This relationship must be applied to all quantities of interest in the prototype, observing similitude requirements—so the scale model can be built using dimensions and materials that make scale model testing results meaningful with respect to the prototype. One method to determine the dimensionless quantities of concern for a given problem is to use dimensional analysis.
Practical concerns include the cost to construct the model, available test facilities to condition and observe the model, the availability of certain materials, and even who will build it. Practical requirements are often very diverse depending on the purpose of the scale model and they all must be considered to have a successful scale model experience.
As an example, perhaps an aerospace company needs to test a new wing shape. According to the similitude requirements the test must be carried out in a wind tunnel that can drop the temperature of the air to −128 °C (−198 °F), such as the 0.3-meter (12 in) Transonic Cryogenic Tunnel at NASA Langley Research Center. However, if a facility such as this one can't be used, perhaps due to cost constraints, the similitude requirements must be relaxed or the test redesigned to accommodate the limitation.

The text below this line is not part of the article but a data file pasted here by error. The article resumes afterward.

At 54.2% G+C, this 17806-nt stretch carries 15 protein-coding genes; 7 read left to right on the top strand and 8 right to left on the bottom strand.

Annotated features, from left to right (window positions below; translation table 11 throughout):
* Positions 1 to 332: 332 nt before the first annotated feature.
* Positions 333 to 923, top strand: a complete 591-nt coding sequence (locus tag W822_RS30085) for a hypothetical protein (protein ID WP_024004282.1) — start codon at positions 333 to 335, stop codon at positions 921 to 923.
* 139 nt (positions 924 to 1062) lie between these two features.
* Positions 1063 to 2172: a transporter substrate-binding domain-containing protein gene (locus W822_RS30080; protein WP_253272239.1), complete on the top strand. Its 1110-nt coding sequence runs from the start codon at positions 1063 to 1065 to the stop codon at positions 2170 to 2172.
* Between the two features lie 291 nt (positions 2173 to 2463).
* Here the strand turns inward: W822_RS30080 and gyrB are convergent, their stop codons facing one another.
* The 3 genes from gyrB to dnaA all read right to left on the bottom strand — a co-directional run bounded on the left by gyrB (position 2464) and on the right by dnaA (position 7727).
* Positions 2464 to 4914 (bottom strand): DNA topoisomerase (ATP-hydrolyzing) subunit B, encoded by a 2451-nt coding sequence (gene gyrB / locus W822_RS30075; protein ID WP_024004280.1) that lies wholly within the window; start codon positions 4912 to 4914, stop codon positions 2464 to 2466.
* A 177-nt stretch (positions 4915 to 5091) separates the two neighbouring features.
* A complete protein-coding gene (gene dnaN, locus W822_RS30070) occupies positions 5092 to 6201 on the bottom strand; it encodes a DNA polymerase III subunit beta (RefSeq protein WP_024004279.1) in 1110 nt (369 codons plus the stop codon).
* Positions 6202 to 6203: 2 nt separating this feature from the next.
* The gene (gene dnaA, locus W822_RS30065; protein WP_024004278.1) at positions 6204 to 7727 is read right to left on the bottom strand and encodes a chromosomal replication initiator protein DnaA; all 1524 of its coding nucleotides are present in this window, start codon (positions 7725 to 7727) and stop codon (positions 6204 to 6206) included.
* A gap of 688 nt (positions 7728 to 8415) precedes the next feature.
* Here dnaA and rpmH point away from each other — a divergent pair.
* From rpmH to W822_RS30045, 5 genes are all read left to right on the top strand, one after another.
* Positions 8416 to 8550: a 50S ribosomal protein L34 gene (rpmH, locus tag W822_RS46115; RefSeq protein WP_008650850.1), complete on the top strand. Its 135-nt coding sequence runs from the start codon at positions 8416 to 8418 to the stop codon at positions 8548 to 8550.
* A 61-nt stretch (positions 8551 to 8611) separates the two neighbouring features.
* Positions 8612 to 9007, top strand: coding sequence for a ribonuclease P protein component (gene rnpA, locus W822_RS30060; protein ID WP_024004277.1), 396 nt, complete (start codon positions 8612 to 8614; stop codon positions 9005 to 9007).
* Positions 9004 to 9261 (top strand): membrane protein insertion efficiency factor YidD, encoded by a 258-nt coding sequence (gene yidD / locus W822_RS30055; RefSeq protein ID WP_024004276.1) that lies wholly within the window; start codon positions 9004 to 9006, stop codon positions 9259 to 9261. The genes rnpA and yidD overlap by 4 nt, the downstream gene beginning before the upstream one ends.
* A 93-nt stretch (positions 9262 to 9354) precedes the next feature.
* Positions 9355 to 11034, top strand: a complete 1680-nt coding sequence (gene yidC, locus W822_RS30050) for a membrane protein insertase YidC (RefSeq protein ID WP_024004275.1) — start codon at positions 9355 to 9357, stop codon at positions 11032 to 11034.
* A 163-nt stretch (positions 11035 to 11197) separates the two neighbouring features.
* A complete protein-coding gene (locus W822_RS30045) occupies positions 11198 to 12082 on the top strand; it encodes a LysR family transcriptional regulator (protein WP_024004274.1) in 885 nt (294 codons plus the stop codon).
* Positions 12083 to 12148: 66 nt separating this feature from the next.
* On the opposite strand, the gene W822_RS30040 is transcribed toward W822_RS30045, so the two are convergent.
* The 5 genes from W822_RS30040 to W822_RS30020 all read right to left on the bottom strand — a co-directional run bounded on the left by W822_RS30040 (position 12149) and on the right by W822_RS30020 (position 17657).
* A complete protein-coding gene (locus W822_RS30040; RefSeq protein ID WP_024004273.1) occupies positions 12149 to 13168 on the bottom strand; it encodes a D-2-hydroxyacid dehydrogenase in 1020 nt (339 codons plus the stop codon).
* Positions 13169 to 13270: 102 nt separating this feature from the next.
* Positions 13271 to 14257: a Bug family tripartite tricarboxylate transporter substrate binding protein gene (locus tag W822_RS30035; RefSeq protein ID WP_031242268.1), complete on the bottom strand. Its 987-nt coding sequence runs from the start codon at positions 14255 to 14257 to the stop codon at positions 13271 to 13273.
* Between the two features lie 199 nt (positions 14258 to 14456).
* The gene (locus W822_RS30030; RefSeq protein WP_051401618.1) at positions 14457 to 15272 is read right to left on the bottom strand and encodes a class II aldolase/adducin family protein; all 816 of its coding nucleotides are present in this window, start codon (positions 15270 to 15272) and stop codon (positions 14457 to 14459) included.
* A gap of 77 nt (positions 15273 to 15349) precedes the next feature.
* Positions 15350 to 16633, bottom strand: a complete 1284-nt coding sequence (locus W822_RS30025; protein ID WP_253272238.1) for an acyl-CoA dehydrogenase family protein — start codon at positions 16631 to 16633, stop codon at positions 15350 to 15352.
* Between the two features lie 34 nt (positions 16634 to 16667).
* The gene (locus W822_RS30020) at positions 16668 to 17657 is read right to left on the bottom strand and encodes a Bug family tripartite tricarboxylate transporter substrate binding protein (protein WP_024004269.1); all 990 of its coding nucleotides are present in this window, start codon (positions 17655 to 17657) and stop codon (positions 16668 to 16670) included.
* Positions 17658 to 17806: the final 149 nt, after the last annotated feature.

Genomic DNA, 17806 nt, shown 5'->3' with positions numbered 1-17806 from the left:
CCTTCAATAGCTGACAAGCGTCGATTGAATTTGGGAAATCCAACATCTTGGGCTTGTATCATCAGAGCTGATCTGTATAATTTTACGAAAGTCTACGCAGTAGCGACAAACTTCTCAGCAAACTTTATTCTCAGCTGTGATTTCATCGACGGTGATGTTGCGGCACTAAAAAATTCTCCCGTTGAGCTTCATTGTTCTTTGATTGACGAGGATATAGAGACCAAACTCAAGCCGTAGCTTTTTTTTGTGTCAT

For a scale model to represent a prototype in a perfectly true manner, all the dimensionless quantities, or π terms, must be equal for the scale model during the observational period and the prototype under the conditions the modeler desires to study. However, in many situations, designing a scale model that equates all the π terms to the prototype is simply not possible due to lack of materials, cost restrictions, or limitations of testing facilities. In this case, concessions must be made for practical reasons to the similitude requirements.